A new report from The New York Times links three American evangelical Christians — whose teachings about “curing” gays have been widely discredited in the U.S. — as influential in Uganda’s anti-gay legislation that would make homosexuality punishable by death.
According to the Times, the three spoke at an event in Uganda last March, where the agenda was “the gay agenda — that whole hidden and dark agenda,” as characterized by event organizer Stephen Langa.
For three days… the visitors discussed how to make gay people straight, how gay men often sodomized teenage boys and how “the gay movement is an evil institution” whose goal is “to defeat the marriage-based society and replace it with a culture of sexual promiscuity.”
Now the three Americans are finding themselves on the defensive, saying they had no intention of helping stoke the kind of anger that could lead to what came next: a bill to impose a death sentence for homosexual behavior.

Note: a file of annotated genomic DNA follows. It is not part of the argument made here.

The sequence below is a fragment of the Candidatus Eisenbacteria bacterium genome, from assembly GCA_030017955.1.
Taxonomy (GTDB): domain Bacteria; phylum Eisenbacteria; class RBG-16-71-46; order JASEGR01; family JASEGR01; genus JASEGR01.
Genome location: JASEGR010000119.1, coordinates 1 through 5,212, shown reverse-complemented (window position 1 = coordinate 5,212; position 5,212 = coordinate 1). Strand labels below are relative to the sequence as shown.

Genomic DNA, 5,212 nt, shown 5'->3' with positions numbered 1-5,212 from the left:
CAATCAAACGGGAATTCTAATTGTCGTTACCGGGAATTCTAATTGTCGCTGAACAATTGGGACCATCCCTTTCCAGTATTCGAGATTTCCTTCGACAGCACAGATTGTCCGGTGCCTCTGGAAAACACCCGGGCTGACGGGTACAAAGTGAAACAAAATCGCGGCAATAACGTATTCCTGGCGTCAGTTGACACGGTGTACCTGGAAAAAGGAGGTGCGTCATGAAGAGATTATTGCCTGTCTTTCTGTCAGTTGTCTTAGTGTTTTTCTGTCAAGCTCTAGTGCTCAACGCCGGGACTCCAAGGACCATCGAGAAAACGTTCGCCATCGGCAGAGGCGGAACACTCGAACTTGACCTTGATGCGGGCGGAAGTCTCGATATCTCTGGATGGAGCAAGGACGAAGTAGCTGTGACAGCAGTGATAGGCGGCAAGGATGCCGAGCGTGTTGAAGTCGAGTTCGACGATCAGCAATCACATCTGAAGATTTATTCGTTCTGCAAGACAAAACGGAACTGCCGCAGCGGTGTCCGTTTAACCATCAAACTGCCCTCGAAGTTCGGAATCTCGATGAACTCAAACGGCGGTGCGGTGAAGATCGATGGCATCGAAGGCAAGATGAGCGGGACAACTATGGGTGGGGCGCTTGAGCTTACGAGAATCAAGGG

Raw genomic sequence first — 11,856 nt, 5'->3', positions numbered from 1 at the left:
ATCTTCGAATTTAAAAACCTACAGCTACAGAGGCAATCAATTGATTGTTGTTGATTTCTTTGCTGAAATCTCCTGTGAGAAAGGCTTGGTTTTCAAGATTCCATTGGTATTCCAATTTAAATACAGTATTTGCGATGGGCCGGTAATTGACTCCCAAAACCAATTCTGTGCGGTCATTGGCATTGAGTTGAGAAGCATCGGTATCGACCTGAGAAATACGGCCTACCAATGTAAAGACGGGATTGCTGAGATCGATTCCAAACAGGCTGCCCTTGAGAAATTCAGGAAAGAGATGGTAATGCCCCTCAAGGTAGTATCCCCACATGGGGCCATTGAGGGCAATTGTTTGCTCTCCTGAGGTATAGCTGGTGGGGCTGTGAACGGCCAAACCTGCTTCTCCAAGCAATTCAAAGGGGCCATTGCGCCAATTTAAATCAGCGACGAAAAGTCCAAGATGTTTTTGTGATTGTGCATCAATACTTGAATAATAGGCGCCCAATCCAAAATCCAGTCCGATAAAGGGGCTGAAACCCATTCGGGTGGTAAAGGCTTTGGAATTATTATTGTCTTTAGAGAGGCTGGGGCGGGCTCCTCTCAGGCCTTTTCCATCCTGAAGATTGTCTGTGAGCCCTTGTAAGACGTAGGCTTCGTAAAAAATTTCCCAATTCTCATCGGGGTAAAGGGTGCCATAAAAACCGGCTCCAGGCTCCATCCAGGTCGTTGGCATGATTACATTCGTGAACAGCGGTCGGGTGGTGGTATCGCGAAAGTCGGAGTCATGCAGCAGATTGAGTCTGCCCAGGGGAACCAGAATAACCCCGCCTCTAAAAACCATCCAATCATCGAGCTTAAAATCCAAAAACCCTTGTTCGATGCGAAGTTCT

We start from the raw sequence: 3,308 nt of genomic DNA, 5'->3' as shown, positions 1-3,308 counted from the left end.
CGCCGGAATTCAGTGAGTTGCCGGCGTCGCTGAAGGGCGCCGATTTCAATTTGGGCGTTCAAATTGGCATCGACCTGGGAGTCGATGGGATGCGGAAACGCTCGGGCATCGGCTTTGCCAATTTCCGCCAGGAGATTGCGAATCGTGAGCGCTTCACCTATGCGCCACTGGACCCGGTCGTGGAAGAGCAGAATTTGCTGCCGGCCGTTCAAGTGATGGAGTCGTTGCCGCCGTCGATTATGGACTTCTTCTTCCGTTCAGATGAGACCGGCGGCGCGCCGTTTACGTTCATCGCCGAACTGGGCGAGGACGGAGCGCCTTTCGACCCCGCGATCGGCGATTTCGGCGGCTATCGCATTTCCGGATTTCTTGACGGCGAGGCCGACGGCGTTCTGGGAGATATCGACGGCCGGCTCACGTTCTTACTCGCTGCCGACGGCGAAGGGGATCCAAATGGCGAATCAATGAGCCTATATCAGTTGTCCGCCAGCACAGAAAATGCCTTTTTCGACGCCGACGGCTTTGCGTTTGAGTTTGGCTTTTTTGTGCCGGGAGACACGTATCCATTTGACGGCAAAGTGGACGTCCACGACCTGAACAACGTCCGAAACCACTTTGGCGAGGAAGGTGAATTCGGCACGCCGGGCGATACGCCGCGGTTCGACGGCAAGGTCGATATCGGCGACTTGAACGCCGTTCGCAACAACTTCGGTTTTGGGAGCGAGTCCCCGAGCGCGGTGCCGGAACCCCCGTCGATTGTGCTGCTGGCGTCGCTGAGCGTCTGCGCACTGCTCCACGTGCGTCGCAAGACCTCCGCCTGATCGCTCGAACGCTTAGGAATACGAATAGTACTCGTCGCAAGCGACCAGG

The three Americans who spoke at the conference — Scott Lively, a missionary who has written several books against homosexuality, including “7 Steps to Recruit-Proof Your Child”; Caleb Lee Brundidge, a self-described former gay man who leads “healing seminars”; and Don Schmierer, a board member of Exodus International, whose mission is “mobilizing the body of Christ to minister grace and truth to a world impacted by homosexuality” — are now trying to distance themselves from the bill.
Human rights advocates in Uganda say the three Americans helped set in motion what could be a very dangerous cycle.
Gay Ugandans already describe a world of beatings, blackmail, death threats like “Die Sodomite!” scrawled on their homes, constant harassment and even so-called correctional rape.
Debate on the bill, which is now before a parliamentary committee, is scheduled to begin early this year.
More than 35 African nations have outlawed homosexuality, and Egypt and Mali are likely to follow suit this year. In Kenya, being gay is punishable by 14 years in prison. Nigeria is considering imposing, among other things, a five-year prison sentence on anyone visiting a gay website or attending a same-sex marriage.
Read the full article at The New York Times.